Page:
Saturday, August 27, 2011

Being a Do-er Ain't Bad: Day 5

Another free form sculpture created through the miracle of junk drawer hardware!
The jewelry class with Thomas Mann taught me more than how to saw and rivet metal. It also gave me a new perspective on how I work as an artist.
When I make art quilts I'm not mindful of how I create. I just make the stuff. Free cut at piece of fabric, fuse it into place. But when working in a different material like metal, suddenly I am very aware of how I go about designing and making the art.

This is what I learned from taking this jewelry class:
  • It's hard to work in a classroom situation. With so many people bustling around it's difficult to concentrate. You can either ignore everyone else or engage fellow students and learn from them.
  • Have the right tools for the job. Without the right tools for the materials you are working with, you can't even begin to make the art work. Without saws, hammers, drills, and the handy anvil, you can't work in metal.
  • One piece of art work can lead to the next and the next. Left over shapes can inspire the next creation.
  • Everyone learns a new skill differently. Some students need written directions, or visual directions, or verbal directions or are tactile learners. 

It became obvious to me that I am a tactile learner and need to work with the materials directly. The fancy name for this is a "kinesthetic". The not so fancy name is a "do-er". Are you a do-er or one of those other people?





15 comments:

Gene Black said...

I use all three methods of learning, but I think that I learn best when it is kinesthetic. Perhaps that comes from playing piano. My fingers seem to remember what to do even when I couldn't tell you what they are doing.

Connie said...

I seem to learn best as a kinesthetic. I also find it difficult to work with a lot of people around - maybe I'm just a loner :)

Janelle said...

I too learn by doing. That is the only way that information sinks in to my brain. I get distracted when there are a bunch of people around. I want to watch them create or just chat. Some of this tendency comes from being home with kids all the time and craving adults to talk to.

Leslie McNeil of MarveLes Art Studios said...

Doer! Loved the post, appreciat the perspective! Thxs

Exuberant Color said...

I love to hear and to read the technique tips, but until I actually do them, I really don't have the whole picture. I don't do well in a classroom setting either, being a loner (or is it a hermit) and being used to letting my mind wander.

WoolenSails said...

I am not good in a class situation, I tend to get distracted and talk too much, lol.

Debbie

Gayle from MI said...

This post is one of the reasons why I think your classes go so well and everyone enjoys them. First of all are the kits. Everything you need fabric wise to have a wonderful outcome. You teach to all forms of learners. I learn by doing but I lose what I have learned unless I can reference it in written form. So your handouts are great (or books too). I have always felt sorry for folks who stick only to themselves in classes and at shows. You are limiting yourself so much. After all if I wasn't a talker I would never have met you and your fellow Chicago Fusers!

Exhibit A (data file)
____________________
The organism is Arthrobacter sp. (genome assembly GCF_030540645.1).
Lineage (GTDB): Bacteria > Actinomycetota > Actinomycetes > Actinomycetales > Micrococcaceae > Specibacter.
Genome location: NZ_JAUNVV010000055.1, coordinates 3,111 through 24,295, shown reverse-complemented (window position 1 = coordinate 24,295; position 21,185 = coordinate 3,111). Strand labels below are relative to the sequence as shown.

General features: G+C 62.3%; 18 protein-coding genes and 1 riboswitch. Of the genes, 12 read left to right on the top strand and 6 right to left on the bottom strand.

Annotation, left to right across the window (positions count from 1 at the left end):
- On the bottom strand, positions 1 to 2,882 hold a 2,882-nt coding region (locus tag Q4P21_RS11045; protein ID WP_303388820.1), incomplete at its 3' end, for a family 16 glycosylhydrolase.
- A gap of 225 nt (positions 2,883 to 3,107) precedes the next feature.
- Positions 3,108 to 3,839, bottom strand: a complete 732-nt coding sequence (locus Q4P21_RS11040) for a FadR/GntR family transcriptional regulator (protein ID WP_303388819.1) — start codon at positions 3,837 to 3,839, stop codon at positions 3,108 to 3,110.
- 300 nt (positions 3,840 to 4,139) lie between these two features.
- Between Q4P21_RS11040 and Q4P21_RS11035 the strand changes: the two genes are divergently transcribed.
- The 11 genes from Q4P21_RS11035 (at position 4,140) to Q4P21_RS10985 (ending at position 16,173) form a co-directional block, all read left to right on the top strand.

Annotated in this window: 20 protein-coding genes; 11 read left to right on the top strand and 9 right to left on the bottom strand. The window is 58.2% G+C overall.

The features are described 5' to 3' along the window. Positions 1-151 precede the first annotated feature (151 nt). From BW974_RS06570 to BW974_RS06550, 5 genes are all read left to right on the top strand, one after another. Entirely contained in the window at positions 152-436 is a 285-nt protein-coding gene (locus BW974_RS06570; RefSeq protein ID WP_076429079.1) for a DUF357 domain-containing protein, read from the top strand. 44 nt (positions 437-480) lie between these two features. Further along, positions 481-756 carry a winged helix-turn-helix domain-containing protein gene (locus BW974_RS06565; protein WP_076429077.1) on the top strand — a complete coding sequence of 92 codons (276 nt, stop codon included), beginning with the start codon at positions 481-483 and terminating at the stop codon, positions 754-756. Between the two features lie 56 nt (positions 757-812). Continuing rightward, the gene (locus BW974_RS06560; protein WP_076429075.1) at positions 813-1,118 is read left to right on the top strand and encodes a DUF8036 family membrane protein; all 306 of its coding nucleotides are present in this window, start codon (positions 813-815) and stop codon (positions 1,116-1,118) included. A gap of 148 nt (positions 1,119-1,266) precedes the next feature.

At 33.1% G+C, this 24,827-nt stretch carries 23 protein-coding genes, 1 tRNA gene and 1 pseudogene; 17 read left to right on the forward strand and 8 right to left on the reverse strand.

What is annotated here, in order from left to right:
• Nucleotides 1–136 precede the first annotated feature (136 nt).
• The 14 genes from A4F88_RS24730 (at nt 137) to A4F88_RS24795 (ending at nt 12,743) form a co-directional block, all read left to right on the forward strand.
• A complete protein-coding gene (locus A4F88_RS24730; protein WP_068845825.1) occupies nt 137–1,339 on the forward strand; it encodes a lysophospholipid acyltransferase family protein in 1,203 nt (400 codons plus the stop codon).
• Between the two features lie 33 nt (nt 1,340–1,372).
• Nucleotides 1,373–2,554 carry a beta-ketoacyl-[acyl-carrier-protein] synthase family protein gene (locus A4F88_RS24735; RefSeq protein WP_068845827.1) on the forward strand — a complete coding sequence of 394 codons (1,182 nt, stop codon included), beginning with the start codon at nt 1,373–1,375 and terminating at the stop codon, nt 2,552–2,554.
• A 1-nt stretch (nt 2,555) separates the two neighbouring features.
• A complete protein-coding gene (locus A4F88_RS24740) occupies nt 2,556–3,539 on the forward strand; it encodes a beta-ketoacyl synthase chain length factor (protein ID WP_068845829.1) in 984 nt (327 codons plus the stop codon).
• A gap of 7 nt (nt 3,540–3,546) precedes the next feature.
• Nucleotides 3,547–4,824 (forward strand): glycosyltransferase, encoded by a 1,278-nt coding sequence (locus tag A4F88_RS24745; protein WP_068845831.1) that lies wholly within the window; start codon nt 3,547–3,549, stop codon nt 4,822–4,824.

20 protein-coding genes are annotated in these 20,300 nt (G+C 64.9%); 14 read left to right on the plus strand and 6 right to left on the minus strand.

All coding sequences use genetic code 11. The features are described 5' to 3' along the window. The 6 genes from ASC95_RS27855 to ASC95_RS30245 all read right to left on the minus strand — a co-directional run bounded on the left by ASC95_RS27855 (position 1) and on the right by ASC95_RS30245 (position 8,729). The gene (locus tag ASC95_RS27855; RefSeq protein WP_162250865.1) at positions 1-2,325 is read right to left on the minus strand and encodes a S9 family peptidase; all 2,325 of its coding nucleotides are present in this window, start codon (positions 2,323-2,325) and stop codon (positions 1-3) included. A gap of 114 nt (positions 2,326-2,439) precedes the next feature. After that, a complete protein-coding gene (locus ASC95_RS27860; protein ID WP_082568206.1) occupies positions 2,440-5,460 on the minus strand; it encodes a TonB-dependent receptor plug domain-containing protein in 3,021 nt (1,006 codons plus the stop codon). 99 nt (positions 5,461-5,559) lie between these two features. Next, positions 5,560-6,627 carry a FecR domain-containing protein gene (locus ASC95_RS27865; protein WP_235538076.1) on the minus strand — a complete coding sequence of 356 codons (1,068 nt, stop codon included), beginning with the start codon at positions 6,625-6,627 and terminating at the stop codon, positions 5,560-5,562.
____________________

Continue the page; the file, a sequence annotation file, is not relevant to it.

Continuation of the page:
Sewconsult said...

I definitely learn by doing and am easily distracted by others around me...probably why I have gotten so much less done since hubby retired and can invade my space at any time. It took me several months to learn to accept the intrusion.
Beckie, who wonders when a homemaker actually retires.

liniecat said...

I had no idea I was kinesthetic! Thank goodness it doesnt need any medication..
I devise and make tactile learning resources for visually impaired kids in my day job, so think sideways round replicating things, as it were.
Thinking laterally they call it.
I found the job and then my creative gene properly kicked in and yes, I am SO a 'doer'.
I feel as a 'Kinesthetic' I should maybe have a badge to declare Im chuffed about it!

eily62 said...

Your comments todaya were great - gives me a lot to think about. Now I know why in a class I watch and take in - becasue it is distratcing. It is hard to keep in a place where I can work productively ...But ... when I get home becasue of what I have seen and heard - I can do.

Maggie Szafranski said...

I am a visual learner. If I can't visualize in my head what is written, then it doesn't make sense. So I need lots of pictures to help me see the lesson.

Linda said...

I am very definitely a visual and kinesthetic learner. I am also very distracted in the classroom situation. I like to play with my work and feel intimidated when others are watching.

susan said...

For learning the optimum would be to watch a demo and then go do it! So does that mean I'm a visual doer? LOL Amazing how learning one craft can connect to the other things we do!
Thanks for the post!

Lisa said...

Both! But mostly a do-er. I like to see how it's done and then I do it. I often have a hard time explaining a process to someone but I can see how it is done. It's a challenge I am overcoming with my own teaching.

Denny1600 said...

I'm a kinesthetic learner. My husband is a visual learner. He will look at something for a long time before he starts working on it. I just want to jerk it out of his hands and get to work on it!

I'm proud of you for taking the jewelry class with Thomas Mann. Every so often I think I want to make jewelry. I give it a try and make something pretty. Then it falls apart . . .

I don't usually have that problem with quilts. Let me touch it and try it and I can usually figure it out.